• Takuma S, Nakashima N, Tantirungkij M, Kinoshita S, Okada H, Seki T, Yoshida T. Isolation of xylose reductase gene of Pichia stipitis and its expression in Saccharomyces cerevisiae. Appl Biochem Biotechnol. 1991 Spring;28-29:327–340. [PubMed]
  • Warth AD. Effect of benzoic acid on glycolytic metabolite levels and intracellular pH in Saccharomyces cerevisiae. Appl Environ Microbiol. 1991 Dec;57(12):3415–3417. [PMC free article] [PubMed]
  • Wills C. Regulation of sugar and ethanol metabolism in Saccharomyces cerevisiae. Crit Rev Biochem Mol Biol. 1990;25(4):245–280. [PubMed]

Articles from Applied and Environmental Microbiology are provided here courtesy of American Society for Microbiology (ASM)

Formats:

Save items

Related citations in PubMed

See reviews...See all...

Cited by other articles in PMC

See all...

Links

  • Compound
    Compound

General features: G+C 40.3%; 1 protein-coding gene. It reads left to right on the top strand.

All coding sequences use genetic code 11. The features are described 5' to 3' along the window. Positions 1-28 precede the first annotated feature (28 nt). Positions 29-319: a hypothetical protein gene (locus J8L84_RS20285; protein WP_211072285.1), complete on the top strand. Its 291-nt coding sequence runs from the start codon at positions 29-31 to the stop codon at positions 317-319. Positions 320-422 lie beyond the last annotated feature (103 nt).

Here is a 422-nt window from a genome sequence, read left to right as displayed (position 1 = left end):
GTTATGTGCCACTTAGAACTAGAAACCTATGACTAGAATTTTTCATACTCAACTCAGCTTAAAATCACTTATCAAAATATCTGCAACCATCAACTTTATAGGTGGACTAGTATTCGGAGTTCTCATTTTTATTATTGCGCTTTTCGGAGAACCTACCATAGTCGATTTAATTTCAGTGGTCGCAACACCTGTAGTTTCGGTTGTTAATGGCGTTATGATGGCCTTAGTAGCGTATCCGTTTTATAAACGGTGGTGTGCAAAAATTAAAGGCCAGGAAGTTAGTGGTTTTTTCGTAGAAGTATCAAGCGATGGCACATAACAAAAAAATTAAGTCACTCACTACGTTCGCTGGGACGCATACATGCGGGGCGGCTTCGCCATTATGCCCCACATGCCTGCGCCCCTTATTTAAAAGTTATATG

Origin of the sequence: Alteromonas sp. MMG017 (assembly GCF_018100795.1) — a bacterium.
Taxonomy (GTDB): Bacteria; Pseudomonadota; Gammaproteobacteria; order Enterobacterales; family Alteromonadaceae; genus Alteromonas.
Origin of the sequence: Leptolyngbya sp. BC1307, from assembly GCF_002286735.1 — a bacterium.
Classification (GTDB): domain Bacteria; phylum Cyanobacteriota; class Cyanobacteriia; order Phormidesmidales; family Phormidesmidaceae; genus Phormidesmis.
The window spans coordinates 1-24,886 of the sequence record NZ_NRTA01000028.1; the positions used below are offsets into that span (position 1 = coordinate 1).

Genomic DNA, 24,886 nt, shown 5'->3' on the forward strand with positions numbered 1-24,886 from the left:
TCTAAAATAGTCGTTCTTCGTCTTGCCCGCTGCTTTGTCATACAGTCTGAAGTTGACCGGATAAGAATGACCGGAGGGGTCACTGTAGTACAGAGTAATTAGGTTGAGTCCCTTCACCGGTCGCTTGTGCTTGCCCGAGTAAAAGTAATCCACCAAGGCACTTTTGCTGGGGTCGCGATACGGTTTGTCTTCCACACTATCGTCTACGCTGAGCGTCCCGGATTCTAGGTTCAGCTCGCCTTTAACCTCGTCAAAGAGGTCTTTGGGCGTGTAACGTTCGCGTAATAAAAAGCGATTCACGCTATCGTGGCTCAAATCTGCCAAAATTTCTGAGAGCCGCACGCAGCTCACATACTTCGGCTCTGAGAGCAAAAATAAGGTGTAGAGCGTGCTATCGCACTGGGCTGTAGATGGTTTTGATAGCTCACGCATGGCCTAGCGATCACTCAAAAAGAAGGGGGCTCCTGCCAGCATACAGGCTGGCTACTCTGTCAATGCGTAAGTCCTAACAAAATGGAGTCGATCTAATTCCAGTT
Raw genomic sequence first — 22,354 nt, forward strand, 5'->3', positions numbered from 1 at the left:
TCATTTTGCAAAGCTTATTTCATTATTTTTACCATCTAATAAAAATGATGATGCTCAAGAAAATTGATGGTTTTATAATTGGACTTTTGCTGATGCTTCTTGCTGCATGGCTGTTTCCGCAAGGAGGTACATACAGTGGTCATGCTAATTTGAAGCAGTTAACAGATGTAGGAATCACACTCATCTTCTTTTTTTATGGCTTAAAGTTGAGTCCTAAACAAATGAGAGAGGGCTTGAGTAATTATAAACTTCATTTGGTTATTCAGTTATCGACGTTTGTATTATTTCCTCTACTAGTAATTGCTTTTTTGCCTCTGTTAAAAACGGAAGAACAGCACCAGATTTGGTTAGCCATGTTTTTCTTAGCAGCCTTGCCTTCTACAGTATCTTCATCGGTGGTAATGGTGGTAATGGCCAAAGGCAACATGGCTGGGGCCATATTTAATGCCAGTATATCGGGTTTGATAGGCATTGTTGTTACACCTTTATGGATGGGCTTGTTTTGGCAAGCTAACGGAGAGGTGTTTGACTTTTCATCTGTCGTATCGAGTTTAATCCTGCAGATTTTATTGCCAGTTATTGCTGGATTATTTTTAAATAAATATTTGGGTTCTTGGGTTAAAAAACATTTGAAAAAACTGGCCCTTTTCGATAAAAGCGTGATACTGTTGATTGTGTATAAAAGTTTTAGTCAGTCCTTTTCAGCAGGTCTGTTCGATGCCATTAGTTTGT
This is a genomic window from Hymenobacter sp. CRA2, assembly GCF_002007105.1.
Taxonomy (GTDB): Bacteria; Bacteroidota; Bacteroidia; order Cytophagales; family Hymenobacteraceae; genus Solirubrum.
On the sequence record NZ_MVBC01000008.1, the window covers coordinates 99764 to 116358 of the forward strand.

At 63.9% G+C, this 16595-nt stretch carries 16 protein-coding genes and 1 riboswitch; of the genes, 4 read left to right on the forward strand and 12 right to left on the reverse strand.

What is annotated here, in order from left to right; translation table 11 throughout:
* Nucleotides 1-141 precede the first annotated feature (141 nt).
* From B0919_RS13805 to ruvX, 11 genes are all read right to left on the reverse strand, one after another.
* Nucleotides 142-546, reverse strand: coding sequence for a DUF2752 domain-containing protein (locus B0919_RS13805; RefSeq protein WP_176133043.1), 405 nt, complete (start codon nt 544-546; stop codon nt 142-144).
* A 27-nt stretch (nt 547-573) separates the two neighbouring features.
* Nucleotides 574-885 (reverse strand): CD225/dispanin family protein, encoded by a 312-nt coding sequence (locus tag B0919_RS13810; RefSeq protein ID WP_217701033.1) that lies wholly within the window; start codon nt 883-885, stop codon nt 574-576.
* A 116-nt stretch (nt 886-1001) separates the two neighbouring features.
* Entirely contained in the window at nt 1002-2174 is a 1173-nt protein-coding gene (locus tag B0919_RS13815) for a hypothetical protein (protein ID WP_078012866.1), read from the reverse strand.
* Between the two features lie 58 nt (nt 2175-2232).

PubChem chemical compound records that cite the current articles. These references are taken from those provided on submitted PubChem chemical substance records. Multiple substance records may contribute to the PubChem compound record.
  • MedGen
    MedGen
    Related information in MedGen
  • PubMed
    PubMed
    PubMed citations for these articles
  • Substance
    Substance
    PubChem chemical substance records that cite the current articles. These references are taken from those provided on submitted PubChem chemical substance records.

Recent Activity

Your browsing activity is empty.

Activity recording is turned off.

Turn recording back on

See more...